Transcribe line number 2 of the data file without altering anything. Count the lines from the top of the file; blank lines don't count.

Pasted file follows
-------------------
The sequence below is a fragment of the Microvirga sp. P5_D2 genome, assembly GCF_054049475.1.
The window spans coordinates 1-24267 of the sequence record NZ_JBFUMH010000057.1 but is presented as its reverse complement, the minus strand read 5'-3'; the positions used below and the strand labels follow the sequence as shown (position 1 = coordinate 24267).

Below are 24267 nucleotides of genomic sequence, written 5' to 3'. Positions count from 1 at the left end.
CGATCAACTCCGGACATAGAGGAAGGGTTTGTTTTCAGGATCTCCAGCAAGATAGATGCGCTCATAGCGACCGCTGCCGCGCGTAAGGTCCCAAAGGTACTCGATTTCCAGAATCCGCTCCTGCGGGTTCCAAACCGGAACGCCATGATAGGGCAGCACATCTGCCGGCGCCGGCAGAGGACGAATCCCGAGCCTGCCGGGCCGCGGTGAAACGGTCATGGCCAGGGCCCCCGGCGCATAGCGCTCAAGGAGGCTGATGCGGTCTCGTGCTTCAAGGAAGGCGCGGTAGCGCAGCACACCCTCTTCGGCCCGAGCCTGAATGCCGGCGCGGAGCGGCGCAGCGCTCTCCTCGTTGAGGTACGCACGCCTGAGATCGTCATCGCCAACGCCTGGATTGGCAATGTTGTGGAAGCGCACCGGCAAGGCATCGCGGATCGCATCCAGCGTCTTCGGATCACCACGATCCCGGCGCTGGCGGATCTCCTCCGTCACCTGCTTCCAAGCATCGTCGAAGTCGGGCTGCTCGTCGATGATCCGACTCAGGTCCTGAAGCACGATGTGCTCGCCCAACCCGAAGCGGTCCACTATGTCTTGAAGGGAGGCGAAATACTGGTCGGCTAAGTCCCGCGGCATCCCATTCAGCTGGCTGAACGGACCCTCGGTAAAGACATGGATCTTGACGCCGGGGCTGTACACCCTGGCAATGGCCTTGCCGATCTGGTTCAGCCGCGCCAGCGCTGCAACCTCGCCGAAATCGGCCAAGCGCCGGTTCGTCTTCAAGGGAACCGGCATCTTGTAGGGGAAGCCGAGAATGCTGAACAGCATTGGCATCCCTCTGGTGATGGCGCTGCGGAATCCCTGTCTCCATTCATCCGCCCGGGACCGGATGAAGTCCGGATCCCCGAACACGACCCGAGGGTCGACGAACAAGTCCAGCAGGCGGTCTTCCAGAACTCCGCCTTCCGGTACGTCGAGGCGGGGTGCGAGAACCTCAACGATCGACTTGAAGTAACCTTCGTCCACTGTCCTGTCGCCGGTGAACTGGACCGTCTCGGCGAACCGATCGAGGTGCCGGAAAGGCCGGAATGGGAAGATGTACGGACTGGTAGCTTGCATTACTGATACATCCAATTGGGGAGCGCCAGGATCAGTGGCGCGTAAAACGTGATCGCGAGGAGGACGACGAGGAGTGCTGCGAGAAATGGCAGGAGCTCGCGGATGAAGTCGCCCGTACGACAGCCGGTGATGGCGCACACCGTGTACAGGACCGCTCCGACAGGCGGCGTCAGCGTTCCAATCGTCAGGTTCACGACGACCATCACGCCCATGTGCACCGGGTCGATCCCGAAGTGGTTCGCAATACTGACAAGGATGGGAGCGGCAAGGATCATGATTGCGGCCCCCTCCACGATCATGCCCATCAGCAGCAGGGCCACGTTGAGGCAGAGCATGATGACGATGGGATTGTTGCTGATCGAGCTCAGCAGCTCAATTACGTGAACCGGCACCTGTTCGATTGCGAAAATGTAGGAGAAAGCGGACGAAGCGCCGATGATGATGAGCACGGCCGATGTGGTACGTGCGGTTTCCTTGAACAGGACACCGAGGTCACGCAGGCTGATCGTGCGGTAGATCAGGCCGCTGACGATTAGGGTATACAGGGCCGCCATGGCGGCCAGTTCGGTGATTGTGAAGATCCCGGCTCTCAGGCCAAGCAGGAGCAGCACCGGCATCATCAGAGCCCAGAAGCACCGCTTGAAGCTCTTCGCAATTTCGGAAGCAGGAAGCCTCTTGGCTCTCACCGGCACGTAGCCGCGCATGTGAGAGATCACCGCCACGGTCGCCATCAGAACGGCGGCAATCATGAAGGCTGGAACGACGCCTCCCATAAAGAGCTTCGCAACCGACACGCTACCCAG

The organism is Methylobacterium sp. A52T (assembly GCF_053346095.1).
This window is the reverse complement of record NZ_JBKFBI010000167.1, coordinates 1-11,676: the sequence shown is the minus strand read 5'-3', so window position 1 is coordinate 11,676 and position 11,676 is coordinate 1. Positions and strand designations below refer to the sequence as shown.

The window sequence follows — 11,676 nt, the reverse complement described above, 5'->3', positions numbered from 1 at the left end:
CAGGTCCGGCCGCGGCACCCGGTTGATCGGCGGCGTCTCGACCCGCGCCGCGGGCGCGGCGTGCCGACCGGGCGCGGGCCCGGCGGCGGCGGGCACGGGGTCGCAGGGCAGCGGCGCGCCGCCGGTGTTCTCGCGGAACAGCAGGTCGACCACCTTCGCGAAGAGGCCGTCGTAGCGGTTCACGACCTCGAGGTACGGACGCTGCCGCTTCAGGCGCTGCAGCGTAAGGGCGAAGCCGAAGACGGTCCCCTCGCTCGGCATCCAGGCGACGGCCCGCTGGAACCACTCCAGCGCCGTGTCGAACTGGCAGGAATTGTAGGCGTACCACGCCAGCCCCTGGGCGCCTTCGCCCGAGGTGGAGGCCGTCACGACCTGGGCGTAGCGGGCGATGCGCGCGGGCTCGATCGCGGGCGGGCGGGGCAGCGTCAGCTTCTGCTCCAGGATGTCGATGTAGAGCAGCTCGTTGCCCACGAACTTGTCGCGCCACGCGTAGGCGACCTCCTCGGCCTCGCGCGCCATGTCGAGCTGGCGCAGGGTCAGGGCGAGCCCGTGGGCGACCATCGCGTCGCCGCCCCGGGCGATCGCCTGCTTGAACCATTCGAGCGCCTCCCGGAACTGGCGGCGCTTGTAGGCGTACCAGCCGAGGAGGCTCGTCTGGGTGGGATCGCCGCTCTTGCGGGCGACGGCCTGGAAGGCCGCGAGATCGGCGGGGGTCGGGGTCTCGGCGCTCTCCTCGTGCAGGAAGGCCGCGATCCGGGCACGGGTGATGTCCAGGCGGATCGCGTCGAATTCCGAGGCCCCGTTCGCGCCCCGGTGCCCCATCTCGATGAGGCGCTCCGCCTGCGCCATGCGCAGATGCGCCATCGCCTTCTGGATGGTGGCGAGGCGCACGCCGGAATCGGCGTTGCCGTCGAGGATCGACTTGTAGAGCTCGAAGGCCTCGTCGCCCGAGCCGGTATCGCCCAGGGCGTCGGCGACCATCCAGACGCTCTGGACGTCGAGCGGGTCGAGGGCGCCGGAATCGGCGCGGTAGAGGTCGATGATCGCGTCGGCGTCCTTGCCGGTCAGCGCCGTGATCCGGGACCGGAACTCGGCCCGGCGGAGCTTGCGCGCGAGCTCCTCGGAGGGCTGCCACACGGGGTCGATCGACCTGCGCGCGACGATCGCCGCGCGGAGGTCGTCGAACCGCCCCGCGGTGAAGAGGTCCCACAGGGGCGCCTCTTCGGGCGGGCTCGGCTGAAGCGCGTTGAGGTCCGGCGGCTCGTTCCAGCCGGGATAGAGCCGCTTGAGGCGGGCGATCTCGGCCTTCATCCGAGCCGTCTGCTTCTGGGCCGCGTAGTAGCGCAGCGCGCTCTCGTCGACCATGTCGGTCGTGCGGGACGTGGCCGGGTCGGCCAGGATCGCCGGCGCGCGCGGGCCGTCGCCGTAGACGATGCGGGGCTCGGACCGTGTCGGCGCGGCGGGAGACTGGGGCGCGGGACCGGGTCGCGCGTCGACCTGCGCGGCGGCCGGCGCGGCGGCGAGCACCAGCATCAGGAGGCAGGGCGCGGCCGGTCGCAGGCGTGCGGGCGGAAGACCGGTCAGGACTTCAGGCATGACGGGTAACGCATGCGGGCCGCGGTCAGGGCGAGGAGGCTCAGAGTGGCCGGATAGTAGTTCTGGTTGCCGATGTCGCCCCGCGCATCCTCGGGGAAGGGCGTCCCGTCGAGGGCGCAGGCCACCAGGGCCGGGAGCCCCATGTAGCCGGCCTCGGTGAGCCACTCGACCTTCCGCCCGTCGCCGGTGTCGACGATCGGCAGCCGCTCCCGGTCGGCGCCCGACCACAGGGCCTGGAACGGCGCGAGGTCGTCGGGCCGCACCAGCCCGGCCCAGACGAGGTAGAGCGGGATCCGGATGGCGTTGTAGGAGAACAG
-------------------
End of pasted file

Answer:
The window spans coordinates 1-24267 of the sequence record NZ_JBFUMH010000057.1 but is presented as its reverse complement, the minus strand read 5'-3'; the positions used below and the strand labels follow the sequence as shown (position 1 = coordinate 24267).